Ghosts Season 3 Review – Still just as frightfully funny

Season 1

Season 2

Season 3

Episode Guide

The Bone Plot – | Review Score – 3.5/5
A Lot to Take In – | Review Score – 3/5
The Woodworm Men – | Review Score – 4/5
I Love Lucy – | Review Score – 4/5
Something To Share? – | Review Score – 3.5/5
Part Of The Family – | Review Score – 3.5/5

 

The biggest complaint with Ghosts is that it’s not long enough. With six delightfully goofy chapters, Ghosts steps it up a gear to deliver one of its best seasons yet. With a simple overarching story and deeper character development this time around, Ghosts manages to juggle its hearty laughs with a much softer core – and it’s all the stronger for it.

Much like previous seasons, the premise here revolves around Alison and Mike up at Button House. Following a bump on the head in season 1, Alison can now hear and see various different ghosts around the house while Mike remains blissfully unaware – yet aware enough to know the ghosts exist.

This odd dynamic works surprisingly well, and this third season confidently exploits that in the best way possible. There’s some really great moments of comedy that rely on this, mostly involving mischievous Julian.

The central crux of drama here though revolves around Alison greeting a new face at the house. Alison’s long lost half-sister Lucy shows up and could well have a claim to the house…but is she really who she says she is? Or is this just ghost paranoia talking? It’s an intriguing set-up but one that does feel overly simplistic, which is a shame.

While this plot ties everything together, the six different chapters work as individual episodic romps too, with a different character explored and deepened each time. This time around we learn more about Kitty, Julian and headless Humphrey’s backstory, with amusing flashbacks that feel ripped right from a Horrible Histories sketch.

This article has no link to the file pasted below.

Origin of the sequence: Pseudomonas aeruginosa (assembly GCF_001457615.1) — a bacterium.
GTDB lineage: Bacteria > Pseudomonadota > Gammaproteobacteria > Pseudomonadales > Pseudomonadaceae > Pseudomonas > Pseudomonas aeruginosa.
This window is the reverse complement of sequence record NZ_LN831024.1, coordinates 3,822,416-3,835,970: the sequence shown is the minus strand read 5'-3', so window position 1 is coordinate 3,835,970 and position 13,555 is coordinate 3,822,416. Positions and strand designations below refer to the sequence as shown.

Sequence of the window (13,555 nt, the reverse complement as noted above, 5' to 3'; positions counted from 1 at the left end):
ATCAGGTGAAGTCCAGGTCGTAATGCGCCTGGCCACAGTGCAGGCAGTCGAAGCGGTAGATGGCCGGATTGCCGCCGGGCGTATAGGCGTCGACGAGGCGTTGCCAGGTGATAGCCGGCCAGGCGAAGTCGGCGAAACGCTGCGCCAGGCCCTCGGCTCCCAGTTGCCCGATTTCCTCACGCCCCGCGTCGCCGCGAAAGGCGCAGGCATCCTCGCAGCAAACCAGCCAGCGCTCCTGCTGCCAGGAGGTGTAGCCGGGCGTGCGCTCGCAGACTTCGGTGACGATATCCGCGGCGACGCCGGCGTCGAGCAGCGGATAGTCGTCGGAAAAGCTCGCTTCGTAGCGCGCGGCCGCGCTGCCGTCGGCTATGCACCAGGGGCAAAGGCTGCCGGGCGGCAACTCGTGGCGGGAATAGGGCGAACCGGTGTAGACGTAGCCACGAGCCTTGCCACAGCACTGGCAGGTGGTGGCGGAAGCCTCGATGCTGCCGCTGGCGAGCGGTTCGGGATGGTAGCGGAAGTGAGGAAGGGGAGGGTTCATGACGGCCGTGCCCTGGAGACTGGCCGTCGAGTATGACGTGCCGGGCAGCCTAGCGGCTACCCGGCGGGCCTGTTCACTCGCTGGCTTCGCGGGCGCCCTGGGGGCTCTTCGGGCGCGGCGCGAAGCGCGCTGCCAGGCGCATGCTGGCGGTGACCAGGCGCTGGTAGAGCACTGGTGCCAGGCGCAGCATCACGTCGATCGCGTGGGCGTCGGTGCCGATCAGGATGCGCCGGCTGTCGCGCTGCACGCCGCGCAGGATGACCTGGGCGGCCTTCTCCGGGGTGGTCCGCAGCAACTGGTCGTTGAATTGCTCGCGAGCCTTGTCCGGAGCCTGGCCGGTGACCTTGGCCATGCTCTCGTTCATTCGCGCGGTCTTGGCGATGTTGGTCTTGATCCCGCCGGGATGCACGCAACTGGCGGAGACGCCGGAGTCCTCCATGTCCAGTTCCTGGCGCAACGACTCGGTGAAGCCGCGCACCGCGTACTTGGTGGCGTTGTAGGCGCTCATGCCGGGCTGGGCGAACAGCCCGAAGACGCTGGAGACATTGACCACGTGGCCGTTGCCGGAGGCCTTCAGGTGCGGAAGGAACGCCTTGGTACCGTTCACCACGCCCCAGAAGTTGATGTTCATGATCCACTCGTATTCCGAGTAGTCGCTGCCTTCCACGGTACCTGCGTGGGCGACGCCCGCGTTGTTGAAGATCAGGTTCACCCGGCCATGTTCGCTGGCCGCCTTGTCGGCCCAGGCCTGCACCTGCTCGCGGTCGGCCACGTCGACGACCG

That’s perhaps unsurprising though given the talented writers who worked on that show are back again to bring their comedic wit and charm to the screen. There’s some great jokes in here too, with a combination of slapstick, parody, wordplay and good old fashioned silliness helping to give this a unique charm and tone.

As mentioned before, the different ghosts all have their own unique quips and personalities that play into this, which are exacerbated and subverted across the season.

While the main story is incredibly predictable, it’s the comedy and individual episodic ideas that make this such a lighthearted, enjoyable watch. The only disappointment you’ll find with this is that it’s only 6 episodes. God, this show should be double the length at least!

Now onto its third season, Ghosts doesn’t look like slowing down anytime soon. This is a fun, vibrant, well written series with enough ideas and interesting characters to make for one of BBC’s better comedies in recent years. While this season does feel like it needs one or two extra players to spice things up, it’s a minor point in what’s otherwise a highlight enjoyable series. Let’s just hope this show is renewed for a fourth season!


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    Verdict - 7.5/10
7.5/10

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